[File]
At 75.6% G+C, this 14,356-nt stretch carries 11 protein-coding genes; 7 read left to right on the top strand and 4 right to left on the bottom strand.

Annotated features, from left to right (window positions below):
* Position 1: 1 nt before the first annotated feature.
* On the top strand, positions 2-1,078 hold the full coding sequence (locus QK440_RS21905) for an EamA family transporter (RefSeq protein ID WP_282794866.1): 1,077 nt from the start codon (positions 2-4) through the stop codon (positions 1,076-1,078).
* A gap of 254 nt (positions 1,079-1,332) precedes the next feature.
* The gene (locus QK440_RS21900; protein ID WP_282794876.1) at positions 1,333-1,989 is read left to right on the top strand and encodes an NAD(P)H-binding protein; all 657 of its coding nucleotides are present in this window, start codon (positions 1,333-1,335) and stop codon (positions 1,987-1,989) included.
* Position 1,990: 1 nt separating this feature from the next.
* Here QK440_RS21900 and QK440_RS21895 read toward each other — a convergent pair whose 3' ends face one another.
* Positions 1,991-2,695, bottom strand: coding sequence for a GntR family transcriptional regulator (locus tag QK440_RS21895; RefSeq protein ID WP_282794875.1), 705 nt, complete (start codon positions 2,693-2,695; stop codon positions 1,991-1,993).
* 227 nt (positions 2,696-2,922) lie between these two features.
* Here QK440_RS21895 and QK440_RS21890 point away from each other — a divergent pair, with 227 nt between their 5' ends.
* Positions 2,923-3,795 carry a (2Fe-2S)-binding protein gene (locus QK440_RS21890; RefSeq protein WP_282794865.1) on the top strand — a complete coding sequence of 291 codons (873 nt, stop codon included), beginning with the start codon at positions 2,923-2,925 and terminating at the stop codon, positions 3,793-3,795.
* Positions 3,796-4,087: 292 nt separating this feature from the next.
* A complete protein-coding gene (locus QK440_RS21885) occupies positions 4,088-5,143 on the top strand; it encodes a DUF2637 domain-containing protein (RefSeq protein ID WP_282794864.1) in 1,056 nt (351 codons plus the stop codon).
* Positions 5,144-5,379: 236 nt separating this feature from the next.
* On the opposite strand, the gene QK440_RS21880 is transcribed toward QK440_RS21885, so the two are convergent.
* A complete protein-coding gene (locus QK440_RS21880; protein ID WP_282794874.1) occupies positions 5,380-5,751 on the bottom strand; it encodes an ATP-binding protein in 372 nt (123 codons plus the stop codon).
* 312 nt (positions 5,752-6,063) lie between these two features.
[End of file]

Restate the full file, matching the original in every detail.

At 75.6% G+C, this 14,356-nt stretch carries 11 protein-coding genes; 7 read left to right on the top strand and 4 right to left on the bottom strand.

Annotated features, from left to right (window positions below):
* Position 1: 1 nt before the first annotated feature.
* On the top strand, positions 2-1,078 hold the full coding sequence (locus QK440_RS21905) for an EamA family transporter (RefSeq protein ID WP_282794866.1): 1,077 nt from the start codon (positions 2-4) through the stop codon (positions 1,076-1,078).
* A gap of 254 nt (positions 1,079-1,332) precedes the next feature.
* The gene (locus QK440_RS21900; protein ID WP_282794876.1) at positions 1,333-1,989 is read left to right on the top strand and encodes an NAD(P)H-binding protein; all 657 of its coding nucleotides are present in this window, start codon (positions 1,333-1,335) and stop codon (positions 1,987-1,989) included.
* Position 1,990: 1 nt separating this feature from the next.
* Here QK440_RS21900 and QK440_RS21895 read toward each other — a convergent pair whose 3' ends face one another.
* Positions 1,991-2,695, bottom strand: coding sequence for a GntR family transcriptional regulator (locus tag QK440_RS21895; RefSeq protein ID WP_282794875.1), 705 nt, complete (start codon positions 2,693-2,695; stop codon positions 1,991-1,993).
* 227 nt (positions 2,696-2,922) lie between these two features.
* Here QK440_RS21895 and QK440_RS21890 point away from each other — a divergent pair, with 227 nt between their 5' ends.
* Positions 2,923-3,795 carry a (2Fe-2S)-binding protein gene (locus QK440_RS21890; RefSeq protein WP_282794865.1) on the top strand — a complete coding sequence of 291 codons (873 nt, stop codon included), beginning with the start codon at positions 2,923-2,925 and terminating at the stop codon, positions 3,793-3,795.
* Positions 3,796-4,087: 292 nt separating this feature from the next.
* A complete protein-coding gene (locus QK440_RS21885) occupies positions 4,088-5,143 on the top strand; it encodes a DUF2637 domain-containing protein (RefSeq protein ID WP_282794864.1) in 1,056 nt (351 codons plus the stop codon).
* Positions 5,144-5,379: 236 nt separating this feature from the next.
* On the opposite strand, the gene QK440_RS21880 is transcribed toward QK440_RS21885, so the two are convergent.
* A complete protein-coding gene (locus QK440_RS21880; protein ID WP_282794874.1) occupies positions 5,380-5,751 on the bottom strand; it encodes an ATP-binding protein in 372 nt (123 codons plus the stop codon).
* 312 nt (positions 5,752-6,063) lie between these two features.